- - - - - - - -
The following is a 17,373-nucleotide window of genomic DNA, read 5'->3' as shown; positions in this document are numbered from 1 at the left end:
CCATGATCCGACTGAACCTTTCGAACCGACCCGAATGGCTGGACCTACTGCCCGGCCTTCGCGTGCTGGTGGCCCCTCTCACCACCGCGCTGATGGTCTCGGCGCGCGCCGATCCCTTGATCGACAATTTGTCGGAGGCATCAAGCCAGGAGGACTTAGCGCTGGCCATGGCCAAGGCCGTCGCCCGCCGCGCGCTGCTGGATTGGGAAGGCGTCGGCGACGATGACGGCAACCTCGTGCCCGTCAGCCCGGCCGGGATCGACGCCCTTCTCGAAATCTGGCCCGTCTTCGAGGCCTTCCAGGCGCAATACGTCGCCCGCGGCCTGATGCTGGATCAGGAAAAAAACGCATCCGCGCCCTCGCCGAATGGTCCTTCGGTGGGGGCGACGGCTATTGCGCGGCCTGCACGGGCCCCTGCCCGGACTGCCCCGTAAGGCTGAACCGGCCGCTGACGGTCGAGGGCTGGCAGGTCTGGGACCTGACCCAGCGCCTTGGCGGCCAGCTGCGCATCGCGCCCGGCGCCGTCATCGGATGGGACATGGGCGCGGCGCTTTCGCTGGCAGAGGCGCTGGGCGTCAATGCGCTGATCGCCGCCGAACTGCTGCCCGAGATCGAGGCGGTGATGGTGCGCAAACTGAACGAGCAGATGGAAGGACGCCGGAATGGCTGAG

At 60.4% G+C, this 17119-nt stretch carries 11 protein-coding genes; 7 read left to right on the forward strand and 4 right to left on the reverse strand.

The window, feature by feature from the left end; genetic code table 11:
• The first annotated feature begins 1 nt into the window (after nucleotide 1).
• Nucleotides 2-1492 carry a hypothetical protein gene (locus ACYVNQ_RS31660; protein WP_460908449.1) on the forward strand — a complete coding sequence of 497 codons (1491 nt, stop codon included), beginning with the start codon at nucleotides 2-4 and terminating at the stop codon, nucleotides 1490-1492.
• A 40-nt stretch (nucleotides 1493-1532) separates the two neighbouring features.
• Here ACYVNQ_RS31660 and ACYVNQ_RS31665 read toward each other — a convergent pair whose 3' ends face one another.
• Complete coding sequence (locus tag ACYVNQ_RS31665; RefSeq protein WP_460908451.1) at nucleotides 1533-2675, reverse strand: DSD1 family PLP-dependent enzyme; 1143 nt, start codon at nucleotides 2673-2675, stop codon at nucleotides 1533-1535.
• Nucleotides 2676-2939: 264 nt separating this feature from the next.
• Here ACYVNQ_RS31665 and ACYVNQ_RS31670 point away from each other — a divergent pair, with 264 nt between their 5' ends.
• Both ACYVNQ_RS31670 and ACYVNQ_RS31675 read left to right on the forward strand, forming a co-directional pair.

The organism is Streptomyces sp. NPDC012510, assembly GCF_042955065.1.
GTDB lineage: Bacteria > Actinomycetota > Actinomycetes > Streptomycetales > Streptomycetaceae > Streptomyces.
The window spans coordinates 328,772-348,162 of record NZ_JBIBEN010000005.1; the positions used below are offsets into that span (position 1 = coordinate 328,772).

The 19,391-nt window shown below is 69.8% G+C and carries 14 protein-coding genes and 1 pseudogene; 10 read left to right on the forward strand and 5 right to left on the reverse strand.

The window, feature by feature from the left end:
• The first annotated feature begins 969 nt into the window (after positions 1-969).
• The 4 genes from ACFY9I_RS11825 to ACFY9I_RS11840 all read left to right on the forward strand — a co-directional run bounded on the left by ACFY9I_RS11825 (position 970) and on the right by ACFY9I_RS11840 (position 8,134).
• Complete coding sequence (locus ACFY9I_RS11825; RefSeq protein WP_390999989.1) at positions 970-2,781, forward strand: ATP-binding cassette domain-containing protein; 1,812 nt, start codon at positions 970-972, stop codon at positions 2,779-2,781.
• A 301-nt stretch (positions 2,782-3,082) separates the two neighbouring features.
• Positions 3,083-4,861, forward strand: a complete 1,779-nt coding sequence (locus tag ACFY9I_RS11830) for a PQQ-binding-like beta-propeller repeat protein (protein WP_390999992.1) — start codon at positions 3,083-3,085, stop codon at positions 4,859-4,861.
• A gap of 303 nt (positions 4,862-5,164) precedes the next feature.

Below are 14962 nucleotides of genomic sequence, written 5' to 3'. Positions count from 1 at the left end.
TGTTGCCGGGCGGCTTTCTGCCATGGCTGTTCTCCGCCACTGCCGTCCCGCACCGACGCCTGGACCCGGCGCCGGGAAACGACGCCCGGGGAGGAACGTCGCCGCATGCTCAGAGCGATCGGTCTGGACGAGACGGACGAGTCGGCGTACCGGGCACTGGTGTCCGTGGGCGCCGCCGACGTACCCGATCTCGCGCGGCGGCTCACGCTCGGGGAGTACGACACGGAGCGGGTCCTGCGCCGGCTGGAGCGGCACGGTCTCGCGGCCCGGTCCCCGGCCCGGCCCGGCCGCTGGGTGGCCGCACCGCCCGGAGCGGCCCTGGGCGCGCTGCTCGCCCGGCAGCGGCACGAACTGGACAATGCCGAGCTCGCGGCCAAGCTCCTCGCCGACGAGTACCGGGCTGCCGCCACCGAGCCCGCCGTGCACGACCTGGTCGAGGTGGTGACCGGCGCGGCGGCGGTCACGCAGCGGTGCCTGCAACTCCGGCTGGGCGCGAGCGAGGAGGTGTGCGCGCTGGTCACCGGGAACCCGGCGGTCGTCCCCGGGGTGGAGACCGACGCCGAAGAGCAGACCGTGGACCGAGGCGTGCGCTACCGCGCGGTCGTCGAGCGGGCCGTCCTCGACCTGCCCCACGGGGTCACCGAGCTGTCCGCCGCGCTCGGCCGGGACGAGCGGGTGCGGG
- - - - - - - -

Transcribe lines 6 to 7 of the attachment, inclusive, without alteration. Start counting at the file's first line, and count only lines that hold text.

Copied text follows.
• Nucleotides 2-1492 carry a hypothetical protein gene (locus ACYVNQ_RS31660; protein WP_460908449.1) on the forward strand — a complete coding sequence of 497 codons (1491 nt, stop codon included), beginning with the start codon at nucleotides 2-4 and terminating at the stop codon, nucleotides 1490-1492.
• A 40-nt stretch (nucleotides 1493-1532) separates the two neighbouring features.